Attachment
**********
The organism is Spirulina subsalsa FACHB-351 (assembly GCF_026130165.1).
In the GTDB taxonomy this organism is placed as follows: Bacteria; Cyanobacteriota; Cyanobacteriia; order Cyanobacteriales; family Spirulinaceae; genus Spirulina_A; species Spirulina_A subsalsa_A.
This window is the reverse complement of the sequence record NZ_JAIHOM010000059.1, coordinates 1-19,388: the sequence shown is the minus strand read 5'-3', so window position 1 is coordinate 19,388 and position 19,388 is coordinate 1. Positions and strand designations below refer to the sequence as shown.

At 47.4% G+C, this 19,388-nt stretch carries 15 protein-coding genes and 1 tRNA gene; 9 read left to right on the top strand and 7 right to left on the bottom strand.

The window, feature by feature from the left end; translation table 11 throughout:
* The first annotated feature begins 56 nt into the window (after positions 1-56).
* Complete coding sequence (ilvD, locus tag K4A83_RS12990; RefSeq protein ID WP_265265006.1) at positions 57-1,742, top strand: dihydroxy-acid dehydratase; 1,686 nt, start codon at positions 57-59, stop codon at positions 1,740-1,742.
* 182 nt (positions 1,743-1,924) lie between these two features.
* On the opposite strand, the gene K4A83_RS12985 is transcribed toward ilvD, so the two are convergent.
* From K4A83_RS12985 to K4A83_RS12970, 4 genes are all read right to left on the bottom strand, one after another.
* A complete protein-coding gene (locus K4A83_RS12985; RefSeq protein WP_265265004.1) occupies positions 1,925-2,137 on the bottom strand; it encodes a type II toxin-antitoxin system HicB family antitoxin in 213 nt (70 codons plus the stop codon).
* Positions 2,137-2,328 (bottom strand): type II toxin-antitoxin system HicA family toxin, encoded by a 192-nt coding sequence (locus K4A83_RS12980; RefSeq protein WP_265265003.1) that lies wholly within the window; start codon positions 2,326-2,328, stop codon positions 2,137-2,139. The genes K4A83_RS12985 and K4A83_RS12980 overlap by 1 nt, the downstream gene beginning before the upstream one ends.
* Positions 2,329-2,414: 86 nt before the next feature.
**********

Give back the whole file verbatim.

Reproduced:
The organism is Spirulina subsalsa FACHB-351 (assembly GCF_026130165.1).
In the GTDB taxonomy this organism is placed as follows: Bacteria; Cyanobacteriota; Cyanobacteriia; order Cyanobacteriales; family Spirulinaceae; genus Spirulina_A; species Spirulina_A subsalsa_A.
This window is the reverse complement of the sequence record NZ_JAIHOM010000059.1, coordinates 1-19,388: the sequence shown is the minus strand read 5'-3', so window position 1 is coordinate 19,388 and position 19,388 is coordinate 1. Positions and strand designations below refer to the sequence as shown.

At 47.4% G+C, this 19,388-nt stretch carries 15 protein-coding genes and 1 tRNA gene; 9 read left to right on the top strand and 7 right to left on the bottom strand.

The window, feature by feature from the left end; translation table 11 throughout:
* The first annotated feature begins 56 nt into the window (after positions 1-56).
* Complete coding sequence (ilvD, locus tag K4A83_RS12990; RefSeq protein ID WP_265265006.1) at positions 57-1,742, top strand: dihydroxy-acid dehydratase; 1,686 nt, start codon at positions 57-59, stop codon at positions 1,740-1,742.
* 182 nt (positions 1,743-1,924) lie between these two features.
* On the opposite strand, the gene K4A83_RS12985 is transcribed toward ilvD, so the two are convergent.
* From K4A83_RS12985 to K4A83_RS12970, 4 genes are all read right to left on the bottom strand, one after another.
* A complete protein-coding gene (locus K4A83_RS12985; RefSeq protein WP_265265004.1) occupies positions 1,925-2,137 on the bottom strand; it encodes a type II toxin-antitoxin system HicB family antitoxin in 213 nt (70 codons plus the stop codon).
* Positions 2,137-2,328 (bottom strand): type II toxin-antitoxin system HicA family toxin, encoded by a 192-nt coding sequence (locus K4A83_RS12980; RefSeq protein WP_265265003.1) that lies wholly within the window; start codon positions 2,326-2,328, stop codon positions 2,137-2,139. The genes K4A83_RS12985 and K4A83_RS12980 overlap by 1 nt, the downstream gene beginning before the upstream one ends.
* Positions 2,329-2,414: 86 nt before the next feature.